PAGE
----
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Windows 1.0: Tile be seeing you

Windows 1.0 officially debuted in November 1983 – three months before Apple unveiled the Mac OS – though it didn’t actually ship for another two years. But calling Win1 a graphical user interface (GUI) is a bit like calling a go-kart a Formula 1 racecar. Yes, it used a mouse and allowed you to open multiple applications at the same time and switch between them, but that’s about it. It also came with its own paint program, calendar, clock, notepad, and games.

Most notable achievement: Winner of a “Golden Vaporware” award for being two years late to market, a tradition Microsoft was destined to repeat several times over the next 30 years.

Windows Through the Ages: How Does Windows 10 Stack Up?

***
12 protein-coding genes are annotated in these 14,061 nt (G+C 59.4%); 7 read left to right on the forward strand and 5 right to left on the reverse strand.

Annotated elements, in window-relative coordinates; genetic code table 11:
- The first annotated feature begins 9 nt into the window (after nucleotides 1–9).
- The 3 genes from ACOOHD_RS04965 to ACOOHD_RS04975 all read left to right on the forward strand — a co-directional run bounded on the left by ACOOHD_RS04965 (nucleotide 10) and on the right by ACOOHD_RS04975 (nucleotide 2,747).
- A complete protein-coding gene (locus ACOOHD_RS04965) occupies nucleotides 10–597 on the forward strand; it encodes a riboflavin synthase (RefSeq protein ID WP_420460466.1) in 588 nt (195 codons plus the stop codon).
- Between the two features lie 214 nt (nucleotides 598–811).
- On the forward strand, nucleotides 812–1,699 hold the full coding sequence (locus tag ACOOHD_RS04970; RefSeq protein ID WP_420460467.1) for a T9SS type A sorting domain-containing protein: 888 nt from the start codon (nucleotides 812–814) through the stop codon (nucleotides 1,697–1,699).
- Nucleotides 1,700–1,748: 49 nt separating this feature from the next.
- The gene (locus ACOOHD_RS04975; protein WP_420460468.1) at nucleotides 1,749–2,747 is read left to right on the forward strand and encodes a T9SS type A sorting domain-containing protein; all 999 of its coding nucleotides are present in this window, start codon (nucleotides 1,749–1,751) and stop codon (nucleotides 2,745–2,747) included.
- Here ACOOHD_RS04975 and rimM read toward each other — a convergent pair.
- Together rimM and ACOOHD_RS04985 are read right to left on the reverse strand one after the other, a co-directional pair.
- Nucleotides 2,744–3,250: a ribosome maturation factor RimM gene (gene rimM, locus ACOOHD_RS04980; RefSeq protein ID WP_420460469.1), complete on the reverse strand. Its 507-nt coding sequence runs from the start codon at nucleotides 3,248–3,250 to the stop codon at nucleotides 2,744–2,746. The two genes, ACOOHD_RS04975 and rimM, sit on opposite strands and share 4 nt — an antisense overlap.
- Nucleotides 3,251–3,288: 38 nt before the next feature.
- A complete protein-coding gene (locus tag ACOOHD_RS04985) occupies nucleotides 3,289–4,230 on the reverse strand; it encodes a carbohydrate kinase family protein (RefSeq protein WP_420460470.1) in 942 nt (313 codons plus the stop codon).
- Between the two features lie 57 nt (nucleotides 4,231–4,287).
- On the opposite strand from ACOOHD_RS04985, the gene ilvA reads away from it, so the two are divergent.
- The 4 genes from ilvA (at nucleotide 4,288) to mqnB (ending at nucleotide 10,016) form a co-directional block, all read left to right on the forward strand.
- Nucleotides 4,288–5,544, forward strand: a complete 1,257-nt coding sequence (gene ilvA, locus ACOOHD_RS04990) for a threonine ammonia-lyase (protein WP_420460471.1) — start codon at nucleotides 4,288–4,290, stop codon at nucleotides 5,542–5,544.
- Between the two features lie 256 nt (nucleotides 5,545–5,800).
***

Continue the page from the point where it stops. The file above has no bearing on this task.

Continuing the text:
Dan Tynan
Yahoo Tech

In nine days, Microsoft will be releasing its first all-new operating system in three years. To commemorate the release of Windows 10 on July 29, we're taking a look back at some of the more notable versions of the OS over its 30-year history.

On September 30, 2014, Microsoft unveiled the successor to Windows 8, giving us all a sneak peak at Windows 10 before it appears for real. Why skip 9 and go straight to 10? Your guess is as good as ours.

Even the number 10 is suspect. By our reckoning, there are at least 13 distinct flavors of Windows, not including upgrades, service packs, special editions, home and professional versions, yadda yadda. Some are forgettable; others we wish we could forget.

Here’s how Windows 10 stacks up against some of its older (but probably not wiser) siblings, starting with the original Windows circa 1985. (Note: We excluded enterprise-centric releases from this list. Sorry Windows NT and Windows 2000 fans.)